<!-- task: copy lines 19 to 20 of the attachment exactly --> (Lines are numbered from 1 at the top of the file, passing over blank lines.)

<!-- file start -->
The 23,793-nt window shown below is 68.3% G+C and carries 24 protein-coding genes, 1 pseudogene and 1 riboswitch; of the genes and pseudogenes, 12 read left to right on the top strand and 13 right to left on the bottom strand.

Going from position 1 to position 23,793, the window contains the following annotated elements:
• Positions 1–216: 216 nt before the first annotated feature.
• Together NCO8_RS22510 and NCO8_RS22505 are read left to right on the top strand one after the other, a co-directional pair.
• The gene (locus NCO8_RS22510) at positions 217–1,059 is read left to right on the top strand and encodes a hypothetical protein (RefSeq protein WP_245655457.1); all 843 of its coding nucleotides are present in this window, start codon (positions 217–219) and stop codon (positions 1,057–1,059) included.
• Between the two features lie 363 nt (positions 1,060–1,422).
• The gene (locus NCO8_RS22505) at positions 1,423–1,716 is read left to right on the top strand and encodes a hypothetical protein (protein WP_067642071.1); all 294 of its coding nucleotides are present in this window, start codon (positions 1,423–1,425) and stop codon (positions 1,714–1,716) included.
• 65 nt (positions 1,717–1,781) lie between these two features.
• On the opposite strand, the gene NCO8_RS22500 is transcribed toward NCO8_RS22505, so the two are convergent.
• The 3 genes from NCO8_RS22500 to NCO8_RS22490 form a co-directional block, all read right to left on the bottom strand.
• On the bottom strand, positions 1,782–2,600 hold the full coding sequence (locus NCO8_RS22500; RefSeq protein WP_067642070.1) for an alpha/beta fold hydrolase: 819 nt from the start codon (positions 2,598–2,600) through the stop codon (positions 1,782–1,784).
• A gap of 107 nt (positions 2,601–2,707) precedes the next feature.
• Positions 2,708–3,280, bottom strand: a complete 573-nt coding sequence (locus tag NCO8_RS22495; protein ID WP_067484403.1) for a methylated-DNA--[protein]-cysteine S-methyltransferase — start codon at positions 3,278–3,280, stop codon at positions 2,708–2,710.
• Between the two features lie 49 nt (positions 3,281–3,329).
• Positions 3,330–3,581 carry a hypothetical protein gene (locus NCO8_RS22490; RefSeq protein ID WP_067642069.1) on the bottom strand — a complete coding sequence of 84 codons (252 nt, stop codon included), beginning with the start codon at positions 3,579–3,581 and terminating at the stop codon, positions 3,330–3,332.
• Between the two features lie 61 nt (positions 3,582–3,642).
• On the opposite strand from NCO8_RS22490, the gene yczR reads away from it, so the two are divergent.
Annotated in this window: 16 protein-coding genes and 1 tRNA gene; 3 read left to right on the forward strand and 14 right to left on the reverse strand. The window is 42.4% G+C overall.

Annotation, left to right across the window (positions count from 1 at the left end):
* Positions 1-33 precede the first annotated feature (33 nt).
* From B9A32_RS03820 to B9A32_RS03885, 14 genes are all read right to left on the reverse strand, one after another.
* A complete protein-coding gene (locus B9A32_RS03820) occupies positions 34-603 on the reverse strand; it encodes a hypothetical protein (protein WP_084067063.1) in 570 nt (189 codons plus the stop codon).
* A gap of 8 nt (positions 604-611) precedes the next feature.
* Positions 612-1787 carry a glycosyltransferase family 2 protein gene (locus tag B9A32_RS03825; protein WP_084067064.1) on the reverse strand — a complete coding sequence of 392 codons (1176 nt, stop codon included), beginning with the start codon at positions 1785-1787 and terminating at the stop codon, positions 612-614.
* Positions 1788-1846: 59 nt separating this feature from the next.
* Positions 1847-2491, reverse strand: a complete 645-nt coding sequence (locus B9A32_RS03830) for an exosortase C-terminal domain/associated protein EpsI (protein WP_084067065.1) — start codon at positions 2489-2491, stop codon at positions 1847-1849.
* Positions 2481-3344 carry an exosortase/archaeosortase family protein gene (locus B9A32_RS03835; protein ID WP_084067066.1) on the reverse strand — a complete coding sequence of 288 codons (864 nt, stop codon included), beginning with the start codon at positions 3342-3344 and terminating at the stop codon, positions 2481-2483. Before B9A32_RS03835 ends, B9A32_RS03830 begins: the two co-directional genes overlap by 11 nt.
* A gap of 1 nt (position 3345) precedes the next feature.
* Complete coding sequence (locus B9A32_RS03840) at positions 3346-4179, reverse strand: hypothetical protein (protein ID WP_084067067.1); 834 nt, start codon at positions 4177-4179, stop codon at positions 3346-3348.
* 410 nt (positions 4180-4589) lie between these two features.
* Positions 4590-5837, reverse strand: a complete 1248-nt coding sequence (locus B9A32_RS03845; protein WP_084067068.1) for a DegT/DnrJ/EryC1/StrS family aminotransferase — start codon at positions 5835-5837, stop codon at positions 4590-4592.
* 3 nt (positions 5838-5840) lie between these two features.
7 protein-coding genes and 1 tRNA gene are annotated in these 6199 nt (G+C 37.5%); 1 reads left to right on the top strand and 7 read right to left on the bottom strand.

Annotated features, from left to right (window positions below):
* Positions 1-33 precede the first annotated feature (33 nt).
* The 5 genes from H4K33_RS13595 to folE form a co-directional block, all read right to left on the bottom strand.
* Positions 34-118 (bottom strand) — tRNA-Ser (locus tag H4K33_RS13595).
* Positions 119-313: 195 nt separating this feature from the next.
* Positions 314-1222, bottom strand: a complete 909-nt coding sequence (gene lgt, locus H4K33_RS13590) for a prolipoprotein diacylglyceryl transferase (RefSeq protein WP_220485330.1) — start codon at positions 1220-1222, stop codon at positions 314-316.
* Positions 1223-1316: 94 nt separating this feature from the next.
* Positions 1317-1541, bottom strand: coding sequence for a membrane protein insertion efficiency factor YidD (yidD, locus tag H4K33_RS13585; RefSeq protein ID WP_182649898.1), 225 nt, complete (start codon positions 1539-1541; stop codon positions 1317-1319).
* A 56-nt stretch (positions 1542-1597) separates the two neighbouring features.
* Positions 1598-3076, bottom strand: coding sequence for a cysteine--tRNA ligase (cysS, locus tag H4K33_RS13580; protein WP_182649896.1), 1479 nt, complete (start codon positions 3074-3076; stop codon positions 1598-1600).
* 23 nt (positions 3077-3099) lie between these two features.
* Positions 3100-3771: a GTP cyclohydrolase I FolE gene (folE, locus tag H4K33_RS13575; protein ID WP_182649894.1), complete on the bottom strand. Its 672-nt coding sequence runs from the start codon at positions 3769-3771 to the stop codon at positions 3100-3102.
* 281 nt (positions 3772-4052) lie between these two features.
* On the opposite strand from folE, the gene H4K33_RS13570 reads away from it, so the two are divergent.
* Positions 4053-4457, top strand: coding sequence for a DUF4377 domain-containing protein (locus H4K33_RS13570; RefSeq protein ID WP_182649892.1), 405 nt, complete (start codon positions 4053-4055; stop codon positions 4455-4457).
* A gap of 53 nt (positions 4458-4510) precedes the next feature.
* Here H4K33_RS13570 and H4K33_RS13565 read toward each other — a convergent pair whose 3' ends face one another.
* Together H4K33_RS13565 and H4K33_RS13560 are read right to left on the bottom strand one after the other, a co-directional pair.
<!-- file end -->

Annotation, left to right across the window (positions count from 1 at the left end):
* Positions 1-33 precede the first annotated feature (33 nt).